Tuesday, May 28, 2013

Our digest of, and commentary on today's Florida political news and punditry.

Florida’s moribund gubernatorial race

Jeff Henderson bemoans that, with "Rick Scott up for another term next year, Florida’s gubernatorial race is expected to draw the eyes of the nation -- but so far the race is essentially on hold, especially when compared to 2010." "Gubernatorial Campaign Drama Still on Deck".

As George Bennett points out, all we got is this: "fifteen months before Democrats choose a nominee to challenge Republican Gov. Rick Scott, the Republican Party of Florida has launched attacks on undeclared Democratic frontrunner Charlie Crist."

The “This Date In CRIST-ory” campaign features a Twitter account, Tumblr page and YouTube videos that focus on “failures and flip flops” from Crist’s not-too-distant Republican past.
"The first installment highlights Crist’s 2009 support as a Republican governor for more than $2 billion in tax and fee increases after pledging not to increase taxes." Never mind that
[t]he tax and fee hikes — which included $1 billion from higher driver license and other motor vehicle fees and another $1 billion from a cigarette tax increase — were approved by the Republican-controlled legislature that year.
"Florida GOP launches attacks on Crist".

"McBurney, R-Benedict Arnold"

"Rep. Charles McBurney, R-Jacksonville, certainly is a heavy favorite to win a fourth and final full term in 2014 -- but he faces an uncertain future after that." "Charles McBurney Quiet, Solid Player in the House, but What About Later?".

Daniel Ruth thinks you "might remember the case of Jacksonville state Rep. Charles McBurney, R-The Valachi Papers, who started singing like a bird after [FHP trooper] Swindle stopped him flying down I-10 in November at 87 in a 70 mph zone."

When Swindle realized he had stopped a member of the Florida Legislature he decided to do McBurney a favor and, after checking with his supervisor, issued the lead-footed public official a $10 ticket for not having proof of insurance and a warning to slow down.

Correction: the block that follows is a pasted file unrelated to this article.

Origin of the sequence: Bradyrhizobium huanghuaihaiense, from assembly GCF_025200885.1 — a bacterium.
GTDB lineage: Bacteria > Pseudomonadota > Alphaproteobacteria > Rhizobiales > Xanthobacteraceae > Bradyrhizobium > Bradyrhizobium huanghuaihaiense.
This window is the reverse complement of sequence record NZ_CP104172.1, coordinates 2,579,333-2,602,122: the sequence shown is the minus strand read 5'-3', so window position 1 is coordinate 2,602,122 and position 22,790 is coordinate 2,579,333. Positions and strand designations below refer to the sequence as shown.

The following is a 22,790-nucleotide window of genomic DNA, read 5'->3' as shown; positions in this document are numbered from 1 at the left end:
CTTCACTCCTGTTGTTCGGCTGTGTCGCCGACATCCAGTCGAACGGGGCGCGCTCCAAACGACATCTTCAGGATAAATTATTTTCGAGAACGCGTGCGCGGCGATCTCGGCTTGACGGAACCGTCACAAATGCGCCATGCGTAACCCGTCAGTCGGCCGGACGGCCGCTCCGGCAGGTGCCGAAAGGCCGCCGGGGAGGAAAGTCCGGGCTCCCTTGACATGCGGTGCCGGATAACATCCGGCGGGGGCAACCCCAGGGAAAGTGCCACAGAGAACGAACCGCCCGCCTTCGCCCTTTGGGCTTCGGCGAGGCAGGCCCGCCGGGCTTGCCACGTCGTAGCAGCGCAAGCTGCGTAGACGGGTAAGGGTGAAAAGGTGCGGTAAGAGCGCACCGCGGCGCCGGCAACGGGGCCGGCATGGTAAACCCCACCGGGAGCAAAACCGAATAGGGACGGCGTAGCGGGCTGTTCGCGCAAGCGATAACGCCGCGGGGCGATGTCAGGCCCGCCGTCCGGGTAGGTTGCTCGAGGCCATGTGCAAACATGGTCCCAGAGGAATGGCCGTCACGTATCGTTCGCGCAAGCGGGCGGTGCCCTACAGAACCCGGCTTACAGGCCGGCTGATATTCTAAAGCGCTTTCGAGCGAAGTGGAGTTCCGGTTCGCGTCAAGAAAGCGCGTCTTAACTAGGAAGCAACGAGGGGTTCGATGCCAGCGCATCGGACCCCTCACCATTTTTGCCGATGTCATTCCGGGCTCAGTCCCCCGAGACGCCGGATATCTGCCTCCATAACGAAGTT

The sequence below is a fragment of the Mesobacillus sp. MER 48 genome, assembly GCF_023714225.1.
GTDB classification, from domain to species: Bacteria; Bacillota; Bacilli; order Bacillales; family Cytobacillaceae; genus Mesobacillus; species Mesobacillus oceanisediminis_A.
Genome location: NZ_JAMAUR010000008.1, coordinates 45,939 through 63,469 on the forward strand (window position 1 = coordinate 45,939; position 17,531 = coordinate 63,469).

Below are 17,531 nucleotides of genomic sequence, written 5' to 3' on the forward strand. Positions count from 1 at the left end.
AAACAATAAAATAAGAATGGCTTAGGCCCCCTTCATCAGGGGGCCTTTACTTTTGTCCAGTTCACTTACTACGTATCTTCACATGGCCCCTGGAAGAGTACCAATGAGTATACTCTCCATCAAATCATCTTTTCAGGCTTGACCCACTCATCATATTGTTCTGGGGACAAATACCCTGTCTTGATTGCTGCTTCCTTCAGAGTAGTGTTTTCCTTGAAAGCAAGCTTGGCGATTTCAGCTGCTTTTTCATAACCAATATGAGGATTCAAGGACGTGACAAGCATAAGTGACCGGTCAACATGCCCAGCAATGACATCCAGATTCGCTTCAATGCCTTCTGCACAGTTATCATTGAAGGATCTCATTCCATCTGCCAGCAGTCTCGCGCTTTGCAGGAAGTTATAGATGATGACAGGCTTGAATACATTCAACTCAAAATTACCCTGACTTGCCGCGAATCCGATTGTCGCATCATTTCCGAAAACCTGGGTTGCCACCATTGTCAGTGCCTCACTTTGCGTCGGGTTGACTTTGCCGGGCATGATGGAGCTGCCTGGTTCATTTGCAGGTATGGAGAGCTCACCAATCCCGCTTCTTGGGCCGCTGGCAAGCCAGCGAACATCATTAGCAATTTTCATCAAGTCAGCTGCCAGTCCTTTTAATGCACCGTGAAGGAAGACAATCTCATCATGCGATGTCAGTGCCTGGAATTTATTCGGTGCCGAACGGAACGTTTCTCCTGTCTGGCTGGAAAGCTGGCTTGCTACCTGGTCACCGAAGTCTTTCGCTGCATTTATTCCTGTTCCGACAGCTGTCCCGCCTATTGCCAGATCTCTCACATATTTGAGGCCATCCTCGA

Unless you are more naive than Bullwinkle J. Moose, you probably aren't scandalized at the notion that a FHP trooper cut some slack to a member of a legislative body that votes on the FHP budget. Duh-squared.

And that should have been that. But McBurney suddenly discovered his inner Judas in going to Swindle's boss, FHP Col. David Brierton, to whine about the special treatment he had received.

Of course McBurney, R-Benedict Arnold, penned his indigent letter after driving off with just his $10 no proof of insurance fine rather than standing firm and insisting the trooper ticket him for the full extent of his speeding violation.

In short order, Swindle's FHP career came to an end with his firing. On Wednesday, [Swindle's lawyer, Sidney] Matthew will appeal the ex-trooper's dismissal before the Florida Public Employees Relations Commission. And the lawyer is more fired up than Mike Tyson finding himself in the ring opposite Pee Wee Herman.

"Fast and furious along I-10"

"'Tone-deaf' in earning public confidence"

The Orlando Sentinel editors: "Heritage Property and Casualty Insurance will be paid $52 million to take 60,000 policies off Citizens' books. The deal will reduce its possible losses from a once-in-a-century storm by $439 million. Still, Citizens' board passed the deal by just one vote; opponents faulted its rushed timing and lucrative terms."

As for appearances, the deal couldn't get much uglier. In recent months, Heritage gave $110,000 to Gov. Rick Scott's political committee and $30,000 to the state Republican Party. The company also spent at least $50,000 on lobbyists, including former state Insurance Commissioner Tom Gallagher, who once supervised some of the regulators who signed off on the deal with Heritage.

Scott's office indignantly denied playing any part in the deal. But his chief of staff also called Citizens "tone-deaf in earning public confidence." No kidding.

"Dodgy deal shows need to strengthen Citizens".

"Culture of conscientious ignorance"

Nancy Smith writes that, "with its swamps and deep woods and regions of profound isolation, Florida has always been a place where bad things can happen without anybody finding out for years. But there is no excuse for the culture of conscientious ignorance surrounding atrocities at the Arthur G. Dozier School for Boys over more than 100 years." "For Shame: Judge Heaps More Pain on Dozier Families".